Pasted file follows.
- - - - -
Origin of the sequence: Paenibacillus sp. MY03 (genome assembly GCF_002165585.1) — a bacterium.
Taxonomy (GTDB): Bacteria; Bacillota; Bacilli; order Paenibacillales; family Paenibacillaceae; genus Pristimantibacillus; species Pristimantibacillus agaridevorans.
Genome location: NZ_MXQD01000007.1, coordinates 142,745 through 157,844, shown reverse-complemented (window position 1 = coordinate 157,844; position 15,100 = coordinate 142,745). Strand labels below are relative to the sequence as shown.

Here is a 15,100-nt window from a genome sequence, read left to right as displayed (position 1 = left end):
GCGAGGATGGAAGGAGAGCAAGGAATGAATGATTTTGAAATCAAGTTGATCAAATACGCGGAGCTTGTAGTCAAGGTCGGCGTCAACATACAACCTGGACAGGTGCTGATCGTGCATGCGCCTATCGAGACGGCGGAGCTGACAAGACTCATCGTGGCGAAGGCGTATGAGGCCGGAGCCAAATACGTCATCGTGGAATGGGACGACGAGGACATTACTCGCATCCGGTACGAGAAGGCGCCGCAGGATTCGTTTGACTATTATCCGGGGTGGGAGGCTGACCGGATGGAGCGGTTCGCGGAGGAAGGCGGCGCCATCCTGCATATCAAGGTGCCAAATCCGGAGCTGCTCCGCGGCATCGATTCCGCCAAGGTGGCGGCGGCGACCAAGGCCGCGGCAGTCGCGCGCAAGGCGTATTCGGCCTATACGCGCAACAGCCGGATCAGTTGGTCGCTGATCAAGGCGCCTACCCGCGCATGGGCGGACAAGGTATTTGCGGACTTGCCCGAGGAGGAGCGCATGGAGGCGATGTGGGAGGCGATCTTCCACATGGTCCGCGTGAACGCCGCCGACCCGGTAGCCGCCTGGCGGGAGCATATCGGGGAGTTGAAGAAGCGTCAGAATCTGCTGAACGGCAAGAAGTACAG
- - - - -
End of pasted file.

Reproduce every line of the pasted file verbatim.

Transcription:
Origin of the sequence: Paenibacillus sp. MY03 (genome assembly GCF_002165585.1) — a bacterium.
Taxonomy (GTDB): Bacteria; Bacillota; Bacilli; order Paenibacillales; family Paenibacillaceae; genus Pristimantibacillus; species Pristimantibacillus agaridevorans.
Genome location: NZ_MXQD01000007.1, coordinates 142,745 through 157,844, shown reverse-complemented (window position 1 = coordinate 157,844; position 15,100 = coordinate 142,745). Strand labels below are relative to the sequence as shown.

Here is a 15,100-nt window from a genome sequence, read left to right as displayed (position 1 = left end):
GCGAGGATGGAAGGAGAGCAAGGAATGAATGATTTTGAAATCAAGTTGATCAAATACGCGGAGCTTGTAGTCAAGGTCGGCGTCAACATACAACCTGGACAGGTGCTGATCGTGCATGCGCCTATCGAGACGGCGGAGCTGACAAGACTCATCGTGGCGAAGGCGTATGAGGCCGGAGCCAAATACGTCATCGTGGAATGGGACGACGAGGACATTACTCGCATCCGGTACGAGAAGGCGCCGCAGGATTCGTTTGACTATTATCCGGGGTGGGAGGCTGACCGGATGGAGCGGTTCGCGGAGGAAGGCGGCGCCATCCTGCATATCAAGGTGCCAAATCCGGAGCTGCTCCGCGGCATCGATTCCGCCAAGGTGGCGGCGGCGACCAAGGCCGCGGCAGTCGCGCGCAAGGCGTATTCGGCCTATACGCGCAACAGCCGGATCAGTTGGTCGCTGATCAAGGCGCCTACCCGCGCATGGGCGGACAAGGTATTTGCGGACTTGCCCGAGGAGGAGCGCATGGAGGCGATGTGGGAGGCGATCTTCCACATGGTCCGCGTGAACGCCGCCGACCCGGTAGCCGCCTGGCGGGAGCATATCGGGGAGTTGAAGAAGCGTCAGAATCTGCTGAACGGCAAGAAGTACAG